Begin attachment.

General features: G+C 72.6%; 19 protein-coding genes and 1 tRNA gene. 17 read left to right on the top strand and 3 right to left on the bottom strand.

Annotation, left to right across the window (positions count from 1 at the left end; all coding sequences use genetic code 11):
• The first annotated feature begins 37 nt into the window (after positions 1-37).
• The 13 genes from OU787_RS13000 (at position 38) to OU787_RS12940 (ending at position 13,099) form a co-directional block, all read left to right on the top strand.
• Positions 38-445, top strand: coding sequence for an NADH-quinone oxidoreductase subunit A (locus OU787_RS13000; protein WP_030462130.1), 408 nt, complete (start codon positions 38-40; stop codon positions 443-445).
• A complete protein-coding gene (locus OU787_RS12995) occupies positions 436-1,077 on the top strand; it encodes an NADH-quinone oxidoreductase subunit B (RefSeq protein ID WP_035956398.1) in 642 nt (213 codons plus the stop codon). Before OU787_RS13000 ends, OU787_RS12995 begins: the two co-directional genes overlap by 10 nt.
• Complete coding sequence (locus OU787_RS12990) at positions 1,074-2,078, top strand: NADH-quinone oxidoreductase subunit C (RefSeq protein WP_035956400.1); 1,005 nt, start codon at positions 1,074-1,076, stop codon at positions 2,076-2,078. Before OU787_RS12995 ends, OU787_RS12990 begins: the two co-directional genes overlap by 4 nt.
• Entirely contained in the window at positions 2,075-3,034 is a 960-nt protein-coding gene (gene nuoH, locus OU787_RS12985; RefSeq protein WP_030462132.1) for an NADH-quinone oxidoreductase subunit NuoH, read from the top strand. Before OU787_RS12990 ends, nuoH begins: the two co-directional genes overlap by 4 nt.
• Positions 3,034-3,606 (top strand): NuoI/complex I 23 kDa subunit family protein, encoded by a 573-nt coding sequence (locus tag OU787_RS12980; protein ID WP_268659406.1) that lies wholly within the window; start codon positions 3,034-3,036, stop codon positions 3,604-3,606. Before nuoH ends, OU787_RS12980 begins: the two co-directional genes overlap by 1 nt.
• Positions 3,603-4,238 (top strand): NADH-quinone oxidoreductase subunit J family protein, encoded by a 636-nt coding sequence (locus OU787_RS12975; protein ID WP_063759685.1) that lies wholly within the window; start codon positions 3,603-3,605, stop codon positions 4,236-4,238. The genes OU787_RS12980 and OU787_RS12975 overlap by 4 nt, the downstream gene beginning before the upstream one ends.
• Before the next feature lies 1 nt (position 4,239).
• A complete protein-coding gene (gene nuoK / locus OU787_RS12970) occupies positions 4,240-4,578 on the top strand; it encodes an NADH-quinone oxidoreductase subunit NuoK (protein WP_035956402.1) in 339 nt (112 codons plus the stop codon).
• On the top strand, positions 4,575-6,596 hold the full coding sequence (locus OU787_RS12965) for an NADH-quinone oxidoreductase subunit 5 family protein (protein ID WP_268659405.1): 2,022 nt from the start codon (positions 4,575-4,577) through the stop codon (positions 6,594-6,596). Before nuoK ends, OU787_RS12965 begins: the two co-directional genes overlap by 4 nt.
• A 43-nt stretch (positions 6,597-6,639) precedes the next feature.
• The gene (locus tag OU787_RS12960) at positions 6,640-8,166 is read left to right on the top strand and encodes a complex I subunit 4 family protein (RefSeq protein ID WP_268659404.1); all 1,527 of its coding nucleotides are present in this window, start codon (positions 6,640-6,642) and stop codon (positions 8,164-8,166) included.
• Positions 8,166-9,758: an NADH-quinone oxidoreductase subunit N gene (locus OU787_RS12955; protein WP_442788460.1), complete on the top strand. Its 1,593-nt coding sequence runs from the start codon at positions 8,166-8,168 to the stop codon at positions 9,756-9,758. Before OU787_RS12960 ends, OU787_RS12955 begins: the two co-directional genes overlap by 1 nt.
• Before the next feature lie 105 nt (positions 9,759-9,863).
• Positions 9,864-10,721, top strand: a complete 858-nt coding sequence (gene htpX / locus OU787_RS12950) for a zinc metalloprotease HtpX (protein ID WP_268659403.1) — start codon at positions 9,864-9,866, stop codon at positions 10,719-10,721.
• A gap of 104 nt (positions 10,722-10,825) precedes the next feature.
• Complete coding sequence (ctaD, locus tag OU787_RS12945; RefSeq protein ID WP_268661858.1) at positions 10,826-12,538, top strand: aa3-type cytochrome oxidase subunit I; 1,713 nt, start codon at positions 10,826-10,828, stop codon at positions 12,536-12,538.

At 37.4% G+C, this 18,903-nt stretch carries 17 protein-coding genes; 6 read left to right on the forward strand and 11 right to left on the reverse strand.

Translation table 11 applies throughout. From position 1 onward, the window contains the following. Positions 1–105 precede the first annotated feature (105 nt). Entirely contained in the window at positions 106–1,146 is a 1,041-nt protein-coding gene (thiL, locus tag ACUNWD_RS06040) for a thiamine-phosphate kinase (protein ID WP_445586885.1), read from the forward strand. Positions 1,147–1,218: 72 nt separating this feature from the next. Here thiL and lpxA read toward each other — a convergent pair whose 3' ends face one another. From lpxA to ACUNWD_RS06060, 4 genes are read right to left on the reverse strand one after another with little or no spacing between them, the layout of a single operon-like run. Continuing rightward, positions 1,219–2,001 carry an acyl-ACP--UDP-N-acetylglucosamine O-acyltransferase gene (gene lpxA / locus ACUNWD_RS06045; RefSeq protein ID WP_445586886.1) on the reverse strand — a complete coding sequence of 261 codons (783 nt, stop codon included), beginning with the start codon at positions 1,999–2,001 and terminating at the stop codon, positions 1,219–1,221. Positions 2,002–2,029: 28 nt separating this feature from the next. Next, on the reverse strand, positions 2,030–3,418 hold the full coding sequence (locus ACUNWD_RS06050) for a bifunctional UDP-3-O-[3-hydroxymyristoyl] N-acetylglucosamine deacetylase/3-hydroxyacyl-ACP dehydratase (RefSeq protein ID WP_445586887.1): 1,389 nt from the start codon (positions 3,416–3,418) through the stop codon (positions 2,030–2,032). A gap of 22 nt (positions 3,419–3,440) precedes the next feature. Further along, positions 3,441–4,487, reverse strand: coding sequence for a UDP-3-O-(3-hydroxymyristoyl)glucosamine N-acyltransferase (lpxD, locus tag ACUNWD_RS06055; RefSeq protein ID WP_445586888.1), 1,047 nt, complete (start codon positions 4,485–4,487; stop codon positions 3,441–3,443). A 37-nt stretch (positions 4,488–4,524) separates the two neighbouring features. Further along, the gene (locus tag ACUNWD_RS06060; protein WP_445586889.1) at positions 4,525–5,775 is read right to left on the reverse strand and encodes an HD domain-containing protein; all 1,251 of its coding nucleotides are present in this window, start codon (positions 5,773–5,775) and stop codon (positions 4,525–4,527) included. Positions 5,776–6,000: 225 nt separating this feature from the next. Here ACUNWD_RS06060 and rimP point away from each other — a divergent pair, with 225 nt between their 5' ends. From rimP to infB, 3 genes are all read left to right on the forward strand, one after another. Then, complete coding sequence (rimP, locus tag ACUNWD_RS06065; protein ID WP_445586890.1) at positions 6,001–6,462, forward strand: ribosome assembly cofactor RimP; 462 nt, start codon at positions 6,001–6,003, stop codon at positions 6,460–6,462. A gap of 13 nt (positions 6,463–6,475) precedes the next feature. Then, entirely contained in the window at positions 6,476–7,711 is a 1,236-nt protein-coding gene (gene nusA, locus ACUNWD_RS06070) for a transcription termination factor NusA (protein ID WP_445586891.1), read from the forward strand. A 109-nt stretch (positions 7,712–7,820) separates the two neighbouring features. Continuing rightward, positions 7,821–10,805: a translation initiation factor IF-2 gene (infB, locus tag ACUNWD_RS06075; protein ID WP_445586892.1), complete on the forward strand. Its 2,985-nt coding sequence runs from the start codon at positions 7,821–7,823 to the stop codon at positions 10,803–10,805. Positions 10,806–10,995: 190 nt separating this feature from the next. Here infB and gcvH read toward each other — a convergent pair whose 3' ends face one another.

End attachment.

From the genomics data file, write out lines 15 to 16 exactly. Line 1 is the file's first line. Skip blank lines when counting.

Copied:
• The gene (locus tag OU787_RS12960) at positions 6,640-8,166 is read left to right on the top strand and encodes a complex I subunit 4 family protein (RefSeq protein ID WP_268659404.1); all 1,527 of its coding nucleotides are present in this window, start codon (positions 6,640-6,642) and stop codon (positions 8,164-8,166) included.
• Positions 8,166-9,758: an NADH-quinone oxidoreductase subunit N gene (locus OU787_RS12955; protein WP_442788460.1), complete on the top strand. Its 1,593-nt coding sequence runs from the start codon at positions 8,166-8,168 to the stop codon at positions 9,756-9,758. Before OU787_RS12960 ends, OU787_RS12955 begins: the two co-directional genes overlap by 1 nt.